// In C you end up repeating yourself a lot, indenting things and wrapping
// blocks in curly braces.
void a_function(int * firstArg, int * secondArg) {
    // You also repeat yourself, but using both ";" and new lines
    // to mark the end of a line of code.
    int firstInt = 1;
    int secondInt = 2;
# In Python, you type less, and have less redundancy.  You
# may find that this reduces the number of errors you make, and makes
# your programs easier to maintain.
def a_function(first_arg, second_arg):
    first_int = 1
    second_int = 2

Dynamic Types

Languages like Java and C require you to declare types in function signatures and variable declarations. If, for example, you’re writing a program C, you and you want to declare a variable to be an integer, and another variable to be a character, you need to do something like the following:

#include <stdio.h>

// Defining some variables in C
int myInt = 3;
char someChar = 'a';

// Defining a function in C
int some_function(int anInt, char aChar) {
    printf("Here is the integer I was given: %d\n", anInt);
    printf("And here is the character I was given: %c\n", aChar);
    return 0;

// C programs always start with the main function
int main(int argc, char * argv[]) {
    // Calling a function in C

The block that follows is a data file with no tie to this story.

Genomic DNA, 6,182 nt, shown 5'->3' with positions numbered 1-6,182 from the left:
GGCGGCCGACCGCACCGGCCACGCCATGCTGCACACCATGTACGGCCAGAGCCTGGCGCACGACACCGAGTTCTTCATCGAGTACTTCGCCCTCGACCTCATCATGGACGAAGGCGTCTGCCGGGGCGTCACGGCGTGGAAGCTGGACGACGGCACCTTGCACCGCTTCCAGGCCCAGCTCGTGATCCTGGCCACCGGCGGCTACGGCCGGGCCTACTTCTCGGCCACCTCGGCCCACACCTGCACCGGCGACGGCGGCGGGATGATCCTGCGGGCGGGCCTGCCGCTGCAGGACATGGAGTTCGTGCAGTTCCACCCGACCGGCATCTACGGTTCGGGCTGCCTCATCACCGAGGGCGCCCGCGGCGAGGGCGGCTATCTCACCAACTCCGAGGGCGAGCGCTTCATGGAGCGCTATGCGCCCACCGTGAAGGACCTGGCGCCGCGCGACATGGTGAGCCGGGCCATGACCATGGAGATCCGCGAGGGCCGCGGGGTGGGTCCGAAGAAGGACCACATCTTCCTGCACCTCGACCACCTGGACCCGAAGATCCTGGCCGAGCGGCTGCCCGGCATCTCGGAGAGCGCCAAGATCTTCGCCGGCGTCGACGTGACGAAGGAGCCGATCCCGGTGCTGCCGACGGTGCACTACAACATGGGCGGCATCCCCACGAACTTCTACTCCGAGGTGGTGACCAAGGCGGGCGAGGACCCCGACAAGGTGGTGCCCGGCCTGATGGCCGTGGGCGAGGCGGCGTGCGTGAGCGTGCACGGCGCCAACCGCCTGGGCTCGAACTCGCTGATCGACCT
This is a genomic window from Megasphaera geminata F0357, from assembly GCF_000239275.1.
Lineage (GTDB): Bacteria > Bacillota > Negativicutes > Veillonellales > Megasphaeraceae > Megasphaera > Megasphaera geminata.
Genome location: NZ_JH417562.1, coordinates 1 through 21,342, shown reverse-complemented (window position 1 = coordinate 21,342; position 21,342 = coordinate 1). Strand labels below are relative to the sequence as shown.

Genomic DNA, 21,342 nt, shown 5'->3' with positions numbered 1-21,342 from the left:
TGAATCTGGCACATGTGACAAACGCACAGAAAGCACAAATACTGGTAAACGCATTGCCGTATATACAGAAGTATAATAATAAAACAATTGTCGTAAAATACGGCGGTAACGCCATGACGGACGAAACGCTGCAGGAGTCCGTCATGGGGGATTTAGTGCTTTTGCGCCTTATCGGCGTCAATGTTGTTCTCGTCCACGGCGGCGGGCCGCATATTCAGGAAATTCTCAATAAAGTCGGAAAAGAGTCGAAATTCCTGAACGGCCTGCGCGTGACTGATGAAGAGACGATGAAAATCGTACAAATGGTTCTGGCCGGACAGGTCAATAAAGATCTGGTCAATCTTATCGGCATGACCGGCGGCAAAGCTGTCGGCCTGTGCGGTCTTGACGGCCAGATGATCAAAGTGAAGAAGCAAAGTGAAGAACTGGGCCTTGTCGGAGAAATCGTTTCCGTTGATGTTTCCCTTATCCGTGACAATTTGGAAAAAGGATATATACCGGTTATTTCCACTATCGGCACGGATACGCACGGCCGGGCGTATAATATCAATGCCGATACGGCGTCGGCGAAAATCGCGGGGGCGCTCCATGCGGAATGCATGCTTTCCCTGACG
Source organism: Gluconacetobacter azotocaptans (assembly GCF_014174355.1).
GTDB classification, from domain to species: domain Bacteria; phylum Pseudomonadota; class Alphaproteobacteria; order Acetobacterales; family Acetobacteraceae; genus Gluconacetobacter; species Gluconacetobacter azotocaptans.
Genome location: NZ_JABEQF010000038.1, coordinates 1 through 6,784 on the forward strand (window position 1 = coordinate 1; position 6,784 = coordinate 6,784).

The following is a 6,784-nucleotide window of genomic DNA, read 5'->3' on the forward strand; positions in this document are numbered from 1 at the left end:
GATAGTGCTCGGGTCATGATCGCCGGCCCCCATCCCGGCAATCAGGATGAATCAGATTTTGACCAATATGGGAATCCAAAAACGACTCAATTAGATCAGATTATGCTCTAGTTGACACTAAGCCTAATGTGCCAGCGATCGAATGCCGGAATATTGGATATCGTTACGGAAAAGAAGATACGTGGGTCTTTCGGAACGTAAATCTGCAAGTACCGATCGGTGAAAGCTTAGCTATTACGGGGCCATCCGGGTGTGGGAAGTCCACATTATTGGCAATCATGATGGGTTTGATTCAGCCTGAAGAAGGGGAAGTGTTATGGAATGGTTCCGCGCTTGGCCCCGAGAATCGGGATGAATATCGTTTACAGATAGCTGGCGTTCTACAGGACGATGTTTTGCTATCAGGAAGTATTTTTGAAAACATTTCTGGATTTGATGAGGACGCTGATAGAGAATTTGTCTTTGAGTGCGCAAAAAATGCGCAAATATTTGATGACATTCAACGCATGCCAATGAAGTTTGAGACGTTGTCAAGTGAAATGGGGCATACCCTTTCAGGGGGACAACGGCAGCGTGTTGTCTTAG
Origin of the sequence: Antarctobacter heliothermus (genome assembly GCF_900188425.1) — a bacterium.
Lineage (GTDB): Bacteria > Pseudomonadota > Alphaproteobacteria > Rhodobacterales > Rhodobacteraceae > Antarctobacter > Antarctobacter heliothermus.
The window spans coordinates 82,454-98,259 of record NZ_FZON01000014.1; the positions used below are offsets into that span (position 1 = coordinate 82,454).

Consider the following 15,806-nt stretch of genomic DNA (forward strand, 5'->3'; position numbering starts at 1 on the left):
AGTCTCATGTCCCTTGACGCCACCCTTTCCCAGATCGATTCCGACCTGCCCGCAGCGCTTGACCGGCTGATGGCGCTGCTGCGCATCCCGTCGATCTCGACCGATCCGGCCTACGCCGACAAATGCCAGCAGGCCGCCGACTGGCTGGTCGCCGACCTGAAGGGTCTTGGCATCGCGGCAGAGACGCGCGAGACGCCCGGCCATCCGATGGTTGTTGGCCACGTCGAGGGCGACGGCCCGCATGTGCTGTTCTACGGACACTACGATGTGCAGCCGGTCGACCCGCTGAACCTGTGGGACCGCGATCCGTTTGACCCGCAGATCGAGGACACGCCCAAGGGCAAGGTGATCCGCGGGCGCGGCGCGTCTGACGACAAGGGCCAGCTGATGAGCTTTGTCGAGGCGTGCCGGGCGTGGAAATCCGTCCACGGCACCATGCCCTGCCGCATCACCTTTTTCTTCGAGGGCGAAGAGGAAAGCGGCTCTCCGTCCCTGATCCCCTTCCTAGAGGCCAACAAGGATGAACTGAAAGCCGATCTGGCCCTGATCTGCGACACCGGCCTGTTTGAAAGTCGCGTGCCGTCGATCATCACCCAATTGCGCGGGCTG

some_function(myInt, someChar);

In most ways, python is much less strict about types. You don’t specify a type when you declare a variable, and variables can take on values of any type, even changing over the lifetime of your program. The below, for example, is valid python code:

# Defining some variables in python.  Note that we don't define any
# types, python does that automatically.
my_int = 3
some_char = "a"

# Defining a function in python.  Note that you don't declare types
# for the arguments in python, the language handles that for you.
# We also don't have to declare a return type, thats handled automatically
# too.
def some_function(an_int, a_char):
    print("Here is the integer I was given:", an_int)
    print("And here is the character I was given:", a_char)

some_function(my_int, some_char)

Native Data Structures

Python provides many conveniences for defining and working with data structures compared to languages like Java and C. Python doesn’t allow you to do anything you can’t do in Java and C, Python makes it much easier, and much less error prone, to interact with structures like arrays (which python calls lists), hash tables (which python calls dicts), and sets (which python calls… sets).

# In python, you can define an array (or, in python terms, a list) of
# variables in line, and then loop over them easily.  The below code
# creates a list / array of three strings, and then prints them all out.
list_of_strings = ["first", "second", "third"]

# Python provides this short hand syntax for iterating over each element
# in a list.  In C, you might use a for loop and index into each element
# in the list.
# The below list will print out the following text:
#   first
#   second
#   third
for a_string in list_of_strings:

# We can do the same thing with a hash table, or a mapping of values